As a former Baghdad bureau chief, and subsequently managing editor of Reuters for the whole Middle East region, I have been directly involved in company investigations into the deaths of six colleagues:
- Reuters cameraman Mazen Dana, killed by a U.S. soldier who mistook his camera for a rocket-propelled grenade launcher outside Abu Ghraib prison west of Baghdad in August 2003.
- Dhia Najm, a freelance cameraman working for Reuters, killed in the Iraqi city of Ramadi in November 2004, most probably by a U.S. Marine sniper.
- Reuters driver Waleed Khaled, killed by U.S soldiers who opened fire on his car in western Baghdad in August 2005.
- Reuters photographer Namir Noor-Eldeen and driver Saeed Chmagh, killed when a U.S. Apache helicopter opened fire on them and several other Iraqis in northeastern Baghdad in July 2007. Their deaths have been seen by millions after WikiLeaks released video of the attack taken from an onboard camera in the Apache.
- Reuters cameraman Fadel Shana, killed in Gaza in April 2008 by an anti-personnel flechette shell fired by an Israeli tank around a mile away. Soldiers in the tank apparently believed Fadel’s camera and tripod were some kind of weapon. Fadel filmed the firing of the tank shell that killed him and several bystanders.
I was also directly involved in the Reuters investigation into the torture and sexual abuse of three of my Iraqi staff by U.S. soldiers during three days when they were detained near Falluja in January 2004. So it is fair to say I have considerable experience of sensitive investigations within Reuters. I am well aware of the need to work with authorities to help uncover the truth rather than alienating them by being overly shrill and accusatory. I am also aware of the necessity of taking a robust stance at times when the authorities appear to be failing in their duties to transparently and honestly investigate the circumstances of such incidents. The bottom line is: we work with the authorities to help uncover the truth. We have no interest in a witch-hunt, or in making unsupported accusations. Our goal – as it is in our journalism – is simply to find the truth. And from that, accountability and justice can follow.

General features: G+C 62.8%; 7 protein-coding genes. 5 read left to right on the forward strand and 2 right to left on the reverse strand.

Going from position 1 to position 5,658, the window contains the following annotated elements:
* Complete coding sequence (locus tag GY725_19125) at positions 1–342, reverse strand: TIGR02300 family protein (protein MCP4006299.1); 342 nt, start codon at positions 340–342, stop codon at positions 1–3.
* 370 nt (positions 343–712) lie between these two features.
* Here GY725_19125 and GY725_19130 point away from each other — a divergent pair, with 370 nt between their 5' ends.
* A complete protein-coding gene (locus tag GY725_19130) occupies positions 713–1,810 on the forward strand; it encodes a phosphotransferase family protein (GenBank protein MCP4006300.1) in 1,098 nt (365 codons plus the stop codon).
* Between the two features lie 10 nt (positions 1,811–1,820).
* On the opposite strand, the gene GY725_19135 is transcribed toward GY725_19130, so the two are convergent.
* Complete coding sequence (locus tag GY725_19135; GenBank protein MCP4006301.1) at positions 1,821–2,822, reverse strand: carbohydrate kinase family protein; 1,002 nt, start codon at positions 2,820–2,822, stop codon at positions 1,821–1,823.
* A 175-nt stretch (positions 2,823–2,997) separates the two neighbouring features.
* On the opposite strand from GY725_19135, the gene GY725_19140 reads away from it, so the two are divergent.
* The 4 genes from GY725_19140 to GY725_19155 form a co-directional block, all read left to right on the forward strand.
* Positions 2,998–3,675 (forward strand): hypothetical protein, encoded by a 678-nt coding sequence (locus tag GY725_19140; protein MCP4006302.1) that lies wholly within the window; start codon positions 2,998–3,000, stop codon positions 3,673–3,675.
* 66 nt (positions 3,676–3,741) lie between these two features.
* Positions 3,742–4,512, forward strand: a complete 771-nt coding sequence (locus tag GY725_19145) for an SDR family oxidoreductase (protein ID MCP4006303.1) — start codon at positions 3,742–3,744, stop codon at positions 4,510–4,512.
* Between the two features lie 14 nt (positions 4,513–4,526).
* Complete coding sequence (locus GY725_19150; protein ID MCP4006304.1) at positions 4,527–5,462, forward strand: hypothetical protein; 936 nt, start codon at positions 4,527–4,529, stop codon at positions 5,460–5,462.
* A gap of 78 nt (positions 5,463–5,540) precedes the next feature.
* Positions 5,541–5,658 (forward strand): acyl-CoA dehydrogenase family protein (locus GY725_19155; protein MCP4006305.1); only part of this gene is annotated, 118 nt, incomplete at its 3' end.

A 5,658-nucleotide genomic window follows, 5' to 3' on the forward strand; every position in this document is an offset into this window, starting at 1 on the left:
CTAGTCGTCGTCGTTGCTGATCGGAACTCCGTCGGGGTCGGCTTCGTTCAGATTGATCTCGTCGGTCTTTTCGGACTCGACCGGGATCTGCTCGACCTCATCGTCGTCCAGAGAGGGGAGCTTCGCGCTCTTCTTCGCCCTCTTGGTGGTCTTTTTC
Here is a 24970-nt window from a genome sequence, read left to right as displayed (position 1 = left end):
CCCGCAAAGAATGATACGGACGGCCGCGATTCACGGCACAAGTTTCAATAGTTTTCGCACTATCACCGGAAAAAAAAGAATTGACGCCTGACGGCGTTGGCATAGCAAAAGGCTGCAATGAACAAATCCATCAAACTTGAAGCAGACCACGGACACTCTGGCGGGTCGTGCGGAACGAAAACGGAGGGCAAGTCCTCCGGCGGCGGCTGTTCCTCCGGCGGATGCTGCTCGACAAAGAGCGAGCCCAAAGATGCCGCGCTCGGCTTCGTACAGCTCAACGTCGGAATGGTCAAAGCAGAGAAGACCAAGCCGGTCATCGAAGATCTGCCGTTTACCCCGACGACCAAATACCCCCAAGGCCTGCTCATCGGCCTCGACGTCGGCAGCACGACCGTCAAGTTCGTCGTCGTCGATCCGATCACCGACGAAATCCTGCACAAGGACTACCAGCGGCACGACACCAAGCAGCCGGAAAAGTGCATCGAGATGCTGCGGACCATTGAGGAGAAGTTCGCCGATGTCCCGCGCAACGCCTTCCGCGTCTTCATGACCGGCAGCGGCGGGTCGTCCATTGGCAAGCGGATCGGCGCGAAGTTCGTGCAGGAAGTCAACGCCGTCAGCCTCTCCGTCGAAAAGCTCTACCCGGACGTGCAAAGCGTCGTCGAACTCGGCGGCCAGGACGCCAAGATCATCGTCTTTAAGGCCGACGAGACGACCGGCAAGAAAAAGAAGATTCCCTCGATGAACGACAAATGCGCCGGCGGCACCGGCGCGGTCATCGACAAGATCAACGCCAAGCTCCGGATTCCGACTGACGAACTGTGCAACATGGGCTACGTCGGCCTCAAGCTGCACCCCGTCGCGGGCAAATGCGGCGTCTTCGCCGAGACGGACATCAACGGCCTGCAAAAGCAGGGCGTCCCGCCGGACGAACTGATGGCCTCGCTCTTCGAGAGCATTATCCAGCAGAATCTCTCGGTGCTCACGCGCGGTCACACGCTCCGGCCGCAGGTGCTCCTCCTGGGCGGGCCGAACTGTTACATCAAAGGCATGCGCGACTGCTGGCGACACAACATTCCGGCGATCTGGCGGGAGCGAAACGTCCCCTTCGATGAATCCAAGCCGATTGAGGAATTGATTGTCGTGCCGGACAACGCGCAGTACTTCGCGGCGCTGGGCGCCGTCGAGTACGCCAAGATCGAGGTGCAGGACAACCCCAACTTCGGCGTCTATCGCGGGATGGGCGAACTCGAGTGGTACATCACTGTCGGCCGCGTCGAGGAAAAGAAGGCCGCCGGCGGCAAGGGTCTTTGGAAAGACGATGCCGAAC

It is also worth putting on record that in all the cases I was closely involved with, senior Reuters management were fully supportive and, when necessary, courageous.
Things were very different when it came to Hiro, however. I was troubled to discover from senior management sources that not only was Reuters not allowing me to report the findings of the Control Risks investigation, but that it had also failed to even share these findings privately with the Thai authorities. It is sometimes necessary to maintain confidentiality about sensitive investigations while working with national and/or military and police authorities: sometimes going public too soon will alienate people we need to co-operate with. But in my experience, it is unprecedented for Reuters to not even share internal findings privately with the relevant authorities: it leaves the company exposed to the accusation it has failed in its duty to assist the authorities in their job uncovering the truth. I sent detailed messages to senior managers explaining why I thought the behaviour of Reuters on Hiro was both unethical and counterproductive. Some time later I was told that a decision had been made to redact the Control Risks report and remove the name of the company that conducted the investigation and also remove the names of sources who provided information. A redacted extract would be provided privately to Thai authorities. I considered this inadequate in many ways but nevertheless better than nothing, and waited for progress.
On March 24, Thai police officially “confirmed” the DSI’s new findings that there was no evidence Hiro had been killed by the Thai military.
April 10 was the first anniversary of Hiro’s death. A few days beforehand, the Reuters managing editor for Asia circulated an e-mail notifying staff that a minute’s silence would be held in his memory. I replied asking once again – in my capacity as a senior editor with responsibility for political and general news coverage on Thailand, among other countries – whether I could report on the evidence in Reuters possession suggesting authorities were lying in their latest findings on Hiro. I was given a stern talking to. Among the reasons I was given for the company’s failure to share the information was that under Thai law it had been illegal for them to commission a third-party investigation into Hiro’s death, and that when commissioning the report, their agreement with Control Risks was that it would remain confidential. I did not consider these adequate reasons to withhold important findings about Hiro’s death, and I said so.